We had the rib eye. This is exactly the same as the rib eye from 4 Charles (when they offer the grilled version as a special). Get it. I love it so much, but honestly I wish I had gotten the strip steak just to try something different. Oh well. Next time. The reservation here is much easier than 4 Charles.

Choice of Cuts & Quality Available: 8

There’s a good selection of dry-aged and prime cuts here, but it isn’t the same depth and breadth as a traditional steakhouse. No knock here, just giving you the details to let you know that the menu here is more streamlined than most restaurants within the steakhouse category. The good thing is that every steak they cook here is perfect.

Portion Size & Plating: 8

The rib eye was 20oz on the bone. It felt a little small, but It was the kind of thing where you find yourself gnawing on the bone afterwards. Plating is basic, but elegant.

Price: 7

Not terrible, since we didn’t go too crazy, but a hundo for a steak that’s really meant for one is a little high.

Bar: 10

The bar here is incredible. It’s modeled after a speakeasy type decor, so dim lighting, old timey items, and dark woods are what to expect.

Killer cocktails as well.

Specials and Other Meats: 9

There was a porterhouse offered up as a special. Very tempting. A few other meat items were available, but nothing stand-out.

Apps, Sides & Desserts: 10

We started with a steak tartare, which was easily one of the best we’ve had.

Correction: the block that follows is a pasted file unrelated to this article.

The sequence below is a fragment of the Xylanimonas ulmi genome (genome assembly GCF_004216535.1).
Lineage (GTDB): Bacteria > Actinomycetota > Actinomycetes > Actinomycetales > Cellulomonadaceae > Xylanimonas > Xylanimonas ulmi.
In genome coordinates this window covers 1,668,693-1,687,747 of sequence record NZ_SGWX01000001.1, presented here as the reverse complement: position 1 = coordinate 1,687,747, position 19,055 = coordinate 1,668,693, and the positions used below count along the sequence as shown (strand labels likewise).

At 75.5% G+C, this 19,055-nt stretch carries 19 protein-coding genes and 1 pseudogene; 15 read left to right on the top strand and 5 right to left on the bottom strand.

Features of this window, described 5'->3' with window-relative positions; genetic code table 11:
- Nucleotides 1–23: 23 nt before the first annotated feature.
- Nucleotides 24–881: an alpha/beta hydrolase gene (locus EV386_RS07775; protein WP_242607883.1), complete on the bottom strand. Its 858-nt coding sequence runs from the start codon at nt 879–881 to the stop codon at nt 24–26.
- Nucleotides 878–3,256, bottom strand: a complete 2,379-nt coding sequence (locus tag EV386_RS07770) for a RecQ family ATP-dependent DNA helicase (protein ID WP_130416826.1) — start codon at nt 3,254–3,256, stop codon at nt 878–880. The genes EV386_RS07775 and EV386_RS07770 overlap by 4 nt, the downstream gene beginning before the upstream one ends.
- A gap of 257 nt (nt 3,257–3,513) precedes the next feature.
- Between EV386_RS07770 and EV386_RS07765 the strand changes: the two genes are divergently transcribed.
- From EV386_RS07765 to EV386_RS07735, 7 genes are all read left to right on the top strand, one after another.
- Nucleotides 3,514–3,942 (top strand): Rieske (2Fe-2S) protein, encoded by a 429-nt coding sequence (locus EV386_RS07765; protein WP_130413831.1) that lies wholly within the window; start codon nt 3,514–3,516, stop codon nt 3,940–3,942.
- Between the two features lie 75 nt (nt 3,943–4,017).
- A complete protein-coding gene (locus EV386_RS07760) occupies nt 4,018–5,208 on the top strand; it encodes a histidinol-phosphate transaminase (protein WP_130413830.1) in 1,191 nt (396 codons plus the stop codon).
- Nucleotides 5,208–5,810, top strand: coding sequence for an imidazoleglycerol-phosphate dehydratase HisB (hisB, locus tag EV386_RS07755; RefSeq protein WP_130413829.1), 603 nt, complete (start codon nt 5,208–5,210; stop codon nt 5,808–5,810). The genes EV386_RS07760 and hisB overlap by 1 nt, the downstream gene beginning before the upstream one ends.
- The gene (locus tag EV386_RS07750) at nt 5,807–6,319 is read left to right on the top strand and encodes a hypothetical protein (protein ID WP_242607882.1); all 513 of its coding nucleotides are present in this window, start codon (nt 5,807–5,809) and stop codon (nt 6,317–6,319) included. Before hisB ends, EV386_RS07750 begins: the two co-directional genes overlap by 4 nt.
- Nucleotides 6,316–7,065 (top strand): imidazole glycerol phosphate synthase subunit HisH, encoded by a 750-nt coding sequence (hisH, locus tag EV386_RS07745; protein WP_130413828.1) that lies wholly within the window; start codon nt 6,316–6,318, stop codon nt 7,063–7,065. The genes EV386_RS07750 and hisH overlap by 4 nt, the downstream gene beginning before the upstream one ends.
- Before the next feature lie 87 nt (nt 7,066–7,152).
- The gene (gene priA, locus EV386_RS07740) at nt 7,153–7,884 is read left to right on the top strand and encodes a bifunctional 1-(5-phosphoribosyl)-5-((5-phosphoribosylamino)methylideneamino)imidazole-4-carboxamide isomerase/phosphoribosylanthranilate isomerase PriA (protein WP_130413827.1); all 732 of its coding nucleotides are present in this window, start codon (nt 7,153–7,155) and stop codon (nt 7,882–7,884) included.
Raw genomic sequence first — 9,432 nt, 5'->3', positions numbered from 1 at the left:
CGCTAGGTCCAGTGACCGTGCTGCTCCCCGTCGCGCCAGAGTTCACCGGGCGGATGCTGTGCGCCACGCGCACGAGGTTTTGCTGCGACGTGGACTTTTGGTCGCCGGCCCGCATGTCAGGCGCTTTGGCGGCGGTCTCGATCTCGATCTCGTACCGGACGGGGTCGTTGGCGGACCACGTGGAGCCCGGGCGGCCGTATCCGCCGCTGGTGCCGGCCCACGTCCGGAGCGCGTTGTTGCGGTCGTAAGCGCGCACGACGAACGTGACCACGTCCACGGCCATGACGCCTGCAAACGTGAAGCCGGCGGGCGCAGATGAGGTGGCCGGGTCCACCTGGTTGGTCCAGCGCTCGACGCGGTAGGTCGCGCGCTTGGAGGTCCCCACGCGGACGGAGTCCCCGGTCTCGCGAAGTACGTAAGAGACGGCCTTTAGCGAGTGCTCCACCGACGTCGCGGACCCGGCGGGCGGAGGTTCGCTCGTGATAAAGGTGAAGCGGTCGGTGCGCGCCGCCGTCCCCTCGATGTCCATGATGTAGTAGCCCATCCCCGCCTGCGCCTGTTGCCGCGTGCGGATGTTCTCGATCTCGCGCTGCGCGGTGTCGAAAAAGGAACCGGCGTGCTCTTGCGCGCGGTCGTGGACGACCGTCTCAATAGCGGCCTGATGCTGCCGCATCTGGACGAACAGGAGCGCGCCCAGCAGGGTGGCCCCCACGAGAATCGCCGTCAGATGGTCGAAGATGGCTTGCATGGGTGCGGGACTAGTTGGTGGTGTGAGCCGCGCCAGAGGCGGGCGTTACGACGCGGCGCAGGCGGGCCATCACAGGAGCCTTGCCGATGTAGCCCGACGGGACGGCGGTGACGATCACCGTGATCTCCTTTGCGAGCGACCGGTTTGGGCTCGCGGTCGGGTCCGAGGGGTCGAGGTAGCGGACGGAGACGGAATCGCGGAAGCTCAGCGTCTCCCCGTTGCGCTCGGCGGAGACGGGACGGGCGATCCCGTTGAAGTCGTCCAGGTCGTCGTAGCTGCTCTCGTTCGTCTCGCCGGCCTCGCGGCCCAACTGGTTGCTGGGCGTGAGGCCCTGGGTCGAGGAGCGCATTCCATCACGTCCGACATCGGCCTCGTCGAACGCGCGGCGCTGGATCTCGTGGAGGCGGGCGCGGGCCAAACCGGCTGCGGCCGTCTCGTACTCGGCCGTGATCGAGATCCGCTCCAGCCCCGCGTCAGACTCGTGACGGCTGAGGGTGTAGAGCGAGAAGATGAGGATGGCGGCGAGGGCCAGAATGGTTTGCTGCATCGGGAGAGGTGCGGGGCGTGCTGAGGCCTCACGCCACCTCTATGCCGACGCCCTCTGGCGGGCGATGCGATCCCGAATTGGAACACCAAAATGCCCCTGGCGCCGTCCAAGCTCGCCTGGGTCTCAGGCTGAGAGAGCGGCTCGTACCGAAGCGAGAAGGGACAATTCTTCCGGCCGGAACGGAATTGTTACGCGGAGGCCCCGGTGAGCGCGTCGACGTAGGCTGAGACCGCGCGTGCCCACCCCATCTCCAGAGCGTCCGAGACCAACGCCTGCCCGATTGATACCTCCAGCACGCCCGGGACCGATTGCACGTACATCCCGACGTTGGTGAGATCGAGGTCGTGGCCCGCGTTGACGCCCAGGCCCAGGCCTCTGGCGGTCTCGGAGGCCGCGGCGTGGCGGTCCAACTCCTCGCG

We also had a half portion of the crab and avocado salad, which was quite large and very refreshing. Worth getting.

The ice cream they brought out on the house for my birthday was perfection.  It was a deliciously creamy pair of vanilla scoops with some chocolate sauce on the side.

Seafood Selection: 8

There’s standard steakhouse seafood fare here. We only tried the crab in salad form, but that was excellent.

Service: 10

Service was the best here of any place we went to in Chicago so far. Top notch! As I mentioned earlier, they even brought out a free dessert for my birthday, despite us insisting that we were full.

Sourdough table bread! Incredible. Careful not to fill up!

Ambiance: 10

Easiest 10 I’ve ever given for ambiance. This place is decked out in the best of ways. I highly recommend coming here if you’re in the Chicago area, even if it’s just for a drink. This place exudes style.